The National Foundation for Autism Research has awarded the Center for Autism and Related Disorders (CARD) research and development department a Community Project Grant. The grant will be used for CARD’s Creating Opportunities to Meet Peers and Advance Social Skills (COMPASS) study to teach social skills in a playgroup setting to children with autism spectrum disorders (ASD). CARD’s San Diego, California, treatment center will conduct several 12-week playgroups, starting in February, 2012.
The COMPASS study, which is a randomized controlled trial, will include 24 children between the ages of five and seven years who reside in San Diego. It will specifically measure each participant’
“We are grateful for NFAR’s support. Many individuals with autism spectrum disorders face significant challenges in the development of social skills. Our study will conduct behaviorally oriented playgroups with the goal of enhancing foundational social skills. Such social skills are known to be essential to overall quality of life,” says CARD Director of Research and Development Jonathan Tarbox, PhD, BCBA-D. Tarbox is the study’s principal investigator. “We are hoping the San Diego study can provide a research-based model that any community can easily duplicate.”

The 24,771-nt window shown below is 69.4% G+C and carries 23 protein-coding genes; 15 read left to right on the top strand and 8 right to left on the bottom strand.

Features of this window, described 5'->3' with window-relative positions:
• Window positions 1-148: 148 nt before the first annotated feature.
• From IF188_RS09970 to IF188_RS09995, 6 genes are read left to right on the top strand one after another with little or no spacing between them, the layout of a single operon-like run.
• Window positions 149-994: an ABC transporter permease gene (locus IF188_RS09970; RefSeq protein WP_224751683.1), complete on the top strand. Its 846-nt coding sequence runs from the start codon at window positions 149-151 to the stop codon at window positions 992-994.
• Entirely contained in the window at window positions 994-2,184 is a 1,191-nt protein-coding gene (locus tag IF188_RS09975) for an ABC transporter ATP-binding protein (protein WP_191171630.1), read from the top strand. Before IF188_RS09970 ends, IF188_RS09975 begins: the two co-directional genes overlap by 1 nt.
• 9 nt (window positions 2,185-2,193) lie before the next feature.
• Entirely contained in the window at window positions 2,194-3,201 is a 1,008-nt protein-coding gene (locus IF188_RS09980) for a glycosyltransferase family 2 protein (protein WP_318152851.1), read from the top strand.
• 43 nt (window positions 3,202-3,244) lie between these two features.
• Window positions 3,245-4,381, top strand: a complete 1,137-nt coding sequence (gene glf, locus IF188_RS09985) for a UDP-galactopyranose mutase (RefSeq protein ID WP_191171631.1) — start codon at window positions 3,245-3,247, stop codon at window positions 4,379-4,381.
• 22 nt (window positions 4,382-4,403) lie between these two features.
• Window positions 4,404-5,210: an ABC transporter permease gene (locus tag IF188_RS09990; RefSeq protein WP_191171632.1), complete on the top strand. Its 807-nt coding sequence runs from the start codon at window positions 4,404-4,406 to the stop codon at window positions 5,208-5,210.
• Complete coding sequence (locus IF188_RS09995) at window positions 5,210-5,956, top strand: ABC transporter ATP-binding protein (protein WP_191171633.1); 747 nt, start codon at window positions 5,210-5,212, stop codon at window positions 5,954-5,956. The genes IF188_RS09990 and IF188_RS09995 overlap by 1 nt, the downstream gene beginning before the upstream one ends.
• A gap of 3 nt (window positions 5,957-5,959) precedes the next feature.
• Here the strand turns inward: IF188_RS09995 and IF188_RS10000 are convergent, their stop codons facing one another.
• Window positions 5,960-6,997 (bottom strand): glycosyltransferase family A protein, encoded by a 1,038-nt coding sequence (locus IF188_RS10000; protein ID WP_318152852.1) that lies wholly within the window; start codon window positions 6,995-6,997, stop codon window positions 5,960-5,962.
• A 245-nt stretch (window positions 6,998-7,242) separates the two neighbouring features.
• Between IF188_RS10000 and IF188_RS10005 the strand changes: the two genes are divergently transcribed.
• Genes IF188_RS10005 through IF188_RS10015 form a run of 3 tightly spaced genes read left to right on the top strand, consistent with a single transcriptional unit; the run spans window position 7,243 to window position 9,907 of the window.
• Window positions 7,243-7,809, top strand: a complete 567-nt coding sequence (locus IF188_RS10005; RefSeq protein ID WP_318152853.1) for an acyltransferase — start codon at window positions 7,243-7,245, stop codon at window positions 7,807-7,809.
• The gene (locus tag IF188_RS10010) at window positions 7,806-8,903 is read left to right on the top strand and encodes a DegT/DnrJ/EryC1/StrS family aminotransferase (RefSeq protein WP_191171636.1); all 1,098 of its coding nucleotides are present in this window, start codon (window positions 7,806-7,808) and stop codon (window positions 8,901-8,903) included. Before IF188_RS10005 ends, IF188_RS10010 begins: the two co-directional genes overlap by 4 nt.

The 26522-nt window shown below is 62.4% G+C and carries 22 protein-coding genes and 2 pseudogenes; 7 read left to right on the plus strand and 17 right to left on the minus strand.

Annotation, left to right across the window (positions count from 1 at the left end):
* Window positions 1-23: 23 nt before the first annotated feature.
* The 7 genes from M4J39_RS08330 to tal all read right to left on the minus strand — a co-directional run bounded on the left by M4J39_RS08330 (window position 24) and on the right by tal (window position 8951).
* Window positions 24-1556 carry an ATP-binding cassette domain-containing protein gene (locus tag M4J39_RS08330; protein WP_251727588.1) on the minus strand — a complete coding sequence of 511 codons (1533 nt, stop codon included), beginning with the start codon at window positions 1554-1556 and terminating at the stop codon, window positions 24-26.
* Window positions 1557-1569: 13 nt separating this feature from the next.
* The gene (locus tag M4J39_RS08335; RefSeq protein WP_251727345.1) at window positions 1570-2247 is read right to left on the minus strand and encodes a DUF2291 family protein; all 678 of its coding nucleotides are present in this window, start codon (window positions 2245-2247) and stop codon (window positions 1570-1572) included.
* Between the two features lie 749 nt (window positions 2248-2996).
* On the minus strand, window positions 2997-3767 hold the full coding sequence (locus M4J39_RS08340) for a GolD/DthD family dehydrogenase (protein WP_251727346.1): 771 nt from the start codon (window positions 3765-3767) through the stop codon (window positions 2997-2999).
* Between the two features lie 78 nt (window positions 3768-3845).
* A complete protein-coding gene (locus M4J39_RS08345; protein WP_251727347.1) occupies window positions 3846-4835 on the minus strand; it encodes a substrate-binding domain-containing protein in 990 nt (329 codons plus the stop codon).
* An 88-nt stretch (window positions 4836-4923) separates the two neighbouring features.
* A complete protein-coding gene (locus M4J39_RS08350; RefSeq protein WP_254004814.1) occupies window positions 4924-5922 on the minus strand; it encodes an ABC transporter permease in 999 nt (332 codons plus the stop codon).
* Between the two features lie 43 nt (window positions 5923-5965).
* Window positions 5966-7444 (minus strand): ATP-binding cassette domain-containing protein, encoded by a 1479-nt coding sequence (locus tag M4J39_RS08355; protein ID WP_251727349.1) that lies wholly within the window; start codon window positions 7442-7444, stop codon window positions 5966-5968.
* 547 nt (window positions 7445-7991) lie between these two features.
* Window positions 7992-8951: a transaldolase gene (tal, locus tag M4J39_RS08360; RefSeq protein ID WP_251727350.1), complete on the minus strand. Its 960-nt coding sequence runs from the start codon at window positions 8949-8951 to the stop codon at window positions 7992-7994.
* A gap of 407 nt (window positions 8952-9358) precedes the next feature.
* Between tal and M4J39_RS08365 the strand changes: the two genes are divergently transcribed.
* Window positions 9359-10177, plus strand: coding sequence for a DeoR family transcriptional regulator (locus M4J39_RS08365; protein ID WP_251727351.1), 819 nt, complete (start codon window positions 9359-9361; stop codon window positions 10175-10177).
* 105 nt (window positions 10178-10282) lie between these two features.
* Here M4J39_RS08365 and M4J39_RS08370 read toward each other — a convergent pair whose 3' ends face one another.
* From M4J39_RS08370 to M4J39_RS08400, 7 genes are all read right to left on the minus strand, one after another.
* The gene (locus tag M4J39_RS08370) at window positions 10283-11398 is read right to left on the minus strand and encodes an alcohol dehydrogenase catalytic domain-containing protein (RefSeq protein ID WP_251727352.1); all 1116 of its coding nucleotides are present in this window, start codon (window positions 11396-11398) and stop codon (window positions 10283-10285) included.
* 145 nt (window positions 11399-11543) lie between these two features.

The NFAR Community Project Grant will support CARD’s research department in its groundbreaking work. The primary focus of CARD research is assessment and treatment based on applied behavior analysis (ABA), although CARD’s research addresses any topic that may hold promise for producing information that could improve the lives of individuals with autism.
About the Center for Autism and Related Disorders:
The Center for Autism and Related Disorders (CARD) is among the world's largest and most experienced organizations effectively treating children with autism and related disorders with state-of-the-
About the National Foundation for Autism Research:
The National Foundation for Autism Research (NFAR) was founded in December, 2003, to aid in the development, expansion and support of effective treatment programs and services that improve the quality of life for children and young adults with autism and autism spectrum disorders. To date, NFAR has awarded nearly $500,000 in grants and direct services throughout San Diego County. This grant is one of six awarded by NFAR this year in its Community Project Grants category. For more information about NFAR, visit www.NFAR.org.